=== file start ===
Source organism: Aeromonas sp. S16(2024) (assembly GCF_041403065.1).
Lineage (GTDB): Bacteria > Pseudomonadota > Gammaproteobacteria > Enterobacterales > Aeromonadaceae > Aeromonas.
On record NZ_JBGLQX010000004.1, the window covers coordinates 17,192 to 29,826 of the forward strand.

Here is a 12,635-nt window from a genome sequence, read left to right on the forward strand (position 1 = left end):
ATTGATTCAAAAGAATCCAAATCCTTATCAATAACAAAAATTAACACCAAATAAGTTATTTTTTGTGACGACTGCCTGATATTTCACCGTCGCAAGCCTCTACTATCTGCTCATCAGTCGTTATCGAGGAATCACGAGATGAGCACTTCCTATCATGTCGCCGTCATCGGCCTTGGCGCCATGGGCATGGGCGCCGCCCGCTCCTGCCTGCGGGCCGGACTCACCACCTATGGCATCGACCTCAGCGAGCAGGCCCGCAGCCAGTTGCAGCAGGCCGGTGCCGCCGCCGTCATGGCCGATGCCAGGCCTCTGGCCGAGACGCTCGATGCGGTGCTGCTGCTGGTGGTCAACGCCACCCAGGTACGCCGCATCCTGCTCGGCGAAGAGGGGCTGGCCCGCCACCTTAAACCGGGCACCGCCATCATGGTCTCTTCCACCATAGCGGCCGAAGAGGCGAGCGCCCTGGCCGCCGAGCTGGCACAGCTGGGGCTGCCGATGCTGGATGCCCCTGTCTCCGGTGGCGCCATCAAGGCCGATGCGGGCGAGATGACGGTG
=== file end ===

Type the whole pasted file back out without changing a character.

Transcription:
Source organism: Aeromonas sp. S16(2024) (assembly GCF_041403065.1).
Lineage (GTDB): Bacteria > Pseudomonadota > Gammaproteobacteria > Enterobacterales > Aeromonadaceae > Aeromonas.
On record NZ_JBGLQX010000004.1, the window covers coordinates 17,192 to 29,826 of the forward strand.

Here is a 12,635-nt window from a genome sequence, read left to right on the forward strand (position 1 = left end):
ATTGATTCAAAAGAATCCAAATCCTTATCAATAACAAAAATTAACACCAAATAAGTTATTTTTTGTGACGACTGCCTGATATTTCACCGTCGCAAGCCTCTACTATCTGCTCATCAGTCGTTATCGAGGAATCACGAGATGAGCACTTCCTATCATGTCGCCGTCATCGGCCTTGGCGCCATGGGCATGGGCGCCGCCCGCTCCTGCCTGCGGGCCGGACTCACCACCTATGGCATCGACCTCAGCGAGCAGGCCCGCAGCCAGTTGCAGCAGGCCGGTGCCGCCGCCGTCATGGCCGATGCCAGGCCTCTGGCCGAGACGCTCGATGCGGTGCTGCTGCTGGTGGTCAACGCCACCCAGGTACGCCGCATCCTGCTCGGCGAAGAGGGGCTGGCCCGCCACCTTAAACCGGGCACCGCCATCATGGTCTCTTCCACCATAGCGGCCGAAGAGGCGAGCGCCCTGGCCGCCGAGCTGGCACAGCTGGGGCTGCCGATGCTGGATGCCCCTGTCTCCGGTGGCGCCATCAAGGCCGATGCGGGCGAGATGACGGTG